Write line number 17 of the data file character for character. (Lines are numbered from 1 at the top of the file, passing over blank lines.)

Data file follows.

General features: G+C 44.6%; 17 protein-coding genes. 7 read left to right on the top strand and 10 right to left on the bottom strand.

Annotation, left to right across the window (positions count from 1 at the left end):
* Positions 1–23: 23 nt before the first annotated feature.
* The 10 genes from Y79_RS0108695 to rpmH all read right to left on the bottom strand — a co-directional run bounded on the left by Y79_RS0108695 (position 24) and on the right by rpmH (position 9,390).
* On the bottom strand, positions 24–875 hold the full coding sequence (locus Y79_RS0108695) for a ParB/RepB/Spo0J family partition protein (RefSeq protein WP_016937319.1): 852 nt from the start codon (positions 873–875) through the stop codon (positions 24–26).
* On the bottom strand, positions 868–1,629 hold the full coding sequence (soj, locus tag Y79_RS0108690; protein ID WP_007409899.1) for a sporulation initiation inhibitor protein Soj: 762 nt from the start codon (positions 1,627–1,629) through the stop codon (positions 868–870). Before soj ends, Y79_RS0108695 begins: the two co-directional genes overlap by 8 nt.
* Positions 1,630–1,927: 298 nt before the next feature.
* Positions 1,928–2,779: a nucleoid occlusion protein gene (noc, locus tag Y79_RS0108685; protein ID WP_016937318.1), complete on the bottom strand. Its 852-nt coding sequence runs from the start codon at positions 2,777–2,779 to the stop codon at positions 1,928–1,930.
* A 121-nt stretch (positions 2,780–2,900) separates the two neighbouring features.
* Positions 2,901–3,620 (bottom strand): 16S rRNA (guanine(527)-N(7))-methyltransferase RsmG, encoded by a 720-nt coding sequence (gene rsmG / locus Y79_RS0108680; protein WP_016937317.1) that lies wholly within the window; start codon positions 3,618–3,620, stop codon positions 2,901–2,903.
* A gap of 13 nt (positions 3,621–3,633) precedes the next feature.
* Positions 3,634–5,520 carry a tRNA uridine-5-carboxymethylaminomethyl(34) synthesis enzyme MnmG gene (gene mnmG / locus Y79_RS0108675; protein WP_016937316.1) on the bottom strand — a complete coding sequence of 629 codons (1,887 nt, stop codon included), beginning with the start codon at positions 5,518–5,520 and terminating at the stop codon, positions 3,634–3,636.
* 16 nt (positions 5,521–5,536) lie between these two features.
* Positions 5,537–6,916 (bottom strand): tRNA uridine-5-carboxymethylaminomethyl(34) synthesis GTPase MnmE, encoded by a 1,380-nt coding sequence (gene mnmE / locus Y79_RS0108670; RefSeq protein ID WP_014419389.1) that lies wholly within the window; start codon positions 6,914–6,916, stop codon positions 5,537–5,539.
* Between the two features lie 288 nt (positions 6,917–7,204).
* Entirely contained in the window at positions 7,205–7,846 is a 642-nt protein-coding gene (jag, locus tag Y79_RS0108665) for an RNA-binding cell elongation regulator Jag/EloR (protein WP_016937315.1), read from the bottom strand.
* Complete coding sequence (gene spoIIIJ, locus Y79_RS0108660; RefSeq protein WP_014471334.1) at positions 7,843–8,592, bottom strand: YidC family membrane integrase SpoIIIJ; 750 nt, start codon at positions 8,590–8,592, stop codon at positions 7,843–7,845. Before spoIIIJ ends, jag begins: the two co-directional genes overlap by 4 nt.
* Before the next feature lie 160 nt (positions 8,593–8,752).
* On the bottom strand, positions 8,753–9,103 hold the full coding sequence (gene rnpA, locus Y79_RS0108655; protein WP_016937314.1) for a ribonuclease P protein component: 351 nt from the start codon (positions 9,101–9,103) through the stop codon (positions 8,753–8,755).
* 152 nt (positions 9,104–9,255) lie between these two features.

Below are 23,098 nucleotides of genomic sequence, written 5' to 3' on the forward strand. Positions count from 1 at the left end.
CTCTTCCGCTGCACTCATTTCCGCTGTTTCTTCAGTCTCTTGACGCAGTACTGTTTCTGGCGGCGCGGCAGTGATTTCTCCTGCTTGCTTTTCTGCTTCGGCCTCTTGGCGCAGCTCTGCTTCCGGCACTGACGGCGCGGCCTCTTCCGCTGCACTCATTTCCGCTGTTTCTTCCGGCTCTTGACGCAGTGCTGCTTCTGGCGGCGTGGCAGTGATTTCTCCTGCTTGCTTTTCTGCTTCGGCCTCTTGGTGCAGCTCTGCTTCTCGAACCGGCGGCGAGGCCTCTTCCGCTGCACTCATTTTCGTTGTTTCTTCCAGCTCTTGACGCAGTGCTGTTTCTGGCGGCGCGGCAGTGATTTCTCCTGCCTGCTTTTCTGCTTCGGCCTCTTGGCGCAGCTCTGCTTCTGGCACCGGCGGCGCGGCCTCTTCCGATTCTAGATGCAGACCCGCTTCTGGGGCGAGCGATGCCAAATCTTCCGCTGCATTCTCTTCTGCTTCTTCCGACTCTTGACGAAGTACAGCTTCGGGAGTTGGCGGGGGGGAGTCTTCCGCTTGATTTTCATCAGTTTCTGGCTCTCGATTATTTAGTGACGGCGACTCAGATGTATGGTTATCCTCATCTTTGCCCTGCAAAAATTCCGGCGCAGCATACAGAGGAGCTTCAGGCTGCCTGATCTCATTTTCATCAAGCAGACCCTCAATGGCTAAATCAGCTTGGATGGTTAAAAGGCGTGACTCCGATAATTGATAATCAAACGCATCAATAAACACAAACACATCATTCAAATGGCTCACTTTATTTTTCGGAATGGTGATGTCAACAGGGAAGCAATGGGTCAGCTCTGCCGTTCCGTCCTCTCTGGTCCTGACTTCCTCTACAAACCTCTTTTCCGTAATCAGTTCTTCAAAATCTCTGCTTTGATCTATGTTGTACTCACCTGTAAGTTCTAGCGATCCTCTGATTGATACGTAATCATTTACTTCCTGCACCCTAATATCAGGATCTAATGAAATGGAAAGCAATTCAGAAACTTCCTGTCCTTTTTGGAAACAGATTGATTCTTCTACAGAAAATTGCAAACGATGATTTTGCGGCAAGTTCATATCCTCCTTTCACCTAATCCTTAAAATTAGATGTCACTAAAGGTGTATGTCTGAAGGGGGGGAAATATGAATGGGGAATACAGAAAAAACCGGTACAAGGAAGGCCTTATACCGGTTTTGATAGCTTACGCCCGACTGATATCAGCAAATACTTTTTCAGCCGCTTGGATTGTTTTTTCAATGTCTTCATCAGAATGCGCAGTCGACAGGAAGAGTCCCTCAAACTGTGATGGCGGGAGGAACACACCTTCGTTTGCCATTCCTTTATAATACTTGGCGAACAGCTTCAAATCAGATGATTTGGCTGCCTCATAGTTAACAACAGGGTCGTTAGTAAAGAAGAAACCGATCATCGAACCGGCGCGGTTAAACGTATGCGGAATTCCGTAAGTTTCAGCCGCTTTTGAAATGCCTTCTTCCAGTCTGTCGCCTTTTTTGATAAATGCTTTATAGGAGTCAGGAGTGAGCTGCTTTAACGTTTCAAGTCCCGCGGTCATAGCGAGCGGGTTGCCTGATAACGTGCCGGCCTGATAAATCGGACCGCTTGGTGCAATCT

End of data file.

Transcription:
* Complete coding sequence (gene spoIIIJ, locus Y79_RS0108660; RefSeq protein WP_014471334.1) at positions 7,843–8,592, bottom strand: YidC family membrane integrase SpoIIIJ; 750 nt, start codon at positions 8,590–8,592, stop codon at positions 7,843–7,845. Before spoIIIJ ends, jag begins: the two co-directional genes overlap by 4 nt.